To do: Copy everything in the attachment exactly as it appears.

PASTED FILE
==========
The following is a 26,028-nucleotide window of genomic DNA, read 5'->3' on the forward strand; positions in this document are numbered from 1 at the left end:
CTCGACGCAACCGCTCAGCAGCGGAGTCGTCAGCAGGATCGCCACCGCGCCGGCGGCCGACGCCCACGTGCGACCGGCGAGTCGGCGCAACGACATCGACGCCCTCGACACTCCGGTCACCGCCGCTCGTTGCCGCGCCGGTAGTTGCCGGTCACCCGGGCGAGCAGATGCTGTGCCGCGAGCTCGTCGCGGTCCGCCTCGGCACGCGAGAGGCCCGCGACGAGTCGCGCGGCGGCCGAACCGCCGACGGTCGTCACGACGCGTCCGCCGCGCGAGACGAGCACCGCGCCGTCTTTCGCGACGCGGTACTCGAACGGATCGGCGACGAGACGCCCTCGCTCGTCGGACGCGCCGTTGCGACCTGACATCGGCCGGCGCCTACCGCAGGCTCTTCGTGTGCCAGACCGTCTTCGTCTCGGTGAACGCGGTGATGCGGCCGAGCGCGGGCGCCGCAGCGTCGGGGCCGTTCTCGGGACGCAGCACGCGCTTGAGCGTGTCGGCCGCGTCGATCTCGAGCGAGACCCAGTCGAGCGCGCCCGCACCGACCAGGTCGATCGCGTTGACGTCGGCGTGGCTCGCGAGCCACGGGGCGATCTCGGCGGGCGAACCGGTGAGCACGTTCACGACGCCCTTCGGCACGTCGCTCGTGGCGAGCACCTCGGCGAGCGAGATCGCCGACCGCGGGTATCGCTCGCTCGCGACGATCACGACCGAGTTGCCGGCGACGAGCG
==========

The following is a 26,028-nucleotide window of genomic DNA, read 5'->3' on the forward strand; positions in this document are numbered from 1 at the left end:
CTCGACGCAACCGCTCAGCAGCGGAGTCGTCAGCAGGATCGCCACCGCGCCGGCGGCCGACGCCCACGTGCGACCGGCGAGTCGGCGCAACGACATCGACGCCCTCGACACTCCGGTCACCGCCGCTCGTTGCCGCGCCGGTAGTTGCCGGTCACCCGGGCGAGCAGATGCTGTGCCGCGAGCTCGTCGCGGTCCGCCTCGGCACGCGAGAGGCCCGCGACGAGTCGCGCGGCGGCCGAACCGCCGACGGTCGTCACGACGCGTCCGCCGCGCGAGACGAGCACCGCGCCGTCTTTCGCGACGCGGTACTCGAACGGATCGGCGACGAGACGCCCTCGCTCGTCGGACGCGCCGTTGCGACCTGACATCGGCCGGCGCCTACCGCAGGCTCTTCGTGTGCCAGACCGTCTTCGTCTCGGTGAACGCGGTGATGCGGCCGAGCGCGGGCGCCGCAGCGTCGGGGCCGTTCTCGGGACGCAGCACGCGCTTGAGCGTGTCGGCCGCGTCGATCTCGAGCGAGACCCAGTCGAGCGCGCCCGCACCGACCAGGTCGATCGCGTTGACGTCGGCGTGGCTCGCGAGCCACGGGGCGATCTCGGCGGGCGAACCGGTGAGCACGTTCACGACGCCCTTCGGCACGTCGCTCGTGGCGAGCACCTCGGCGAGCGAGATCGCCGACCGCGGGTATCGCTCGCTCGCGACGATCACGACCGAGTTGCCGGCGACGAGCG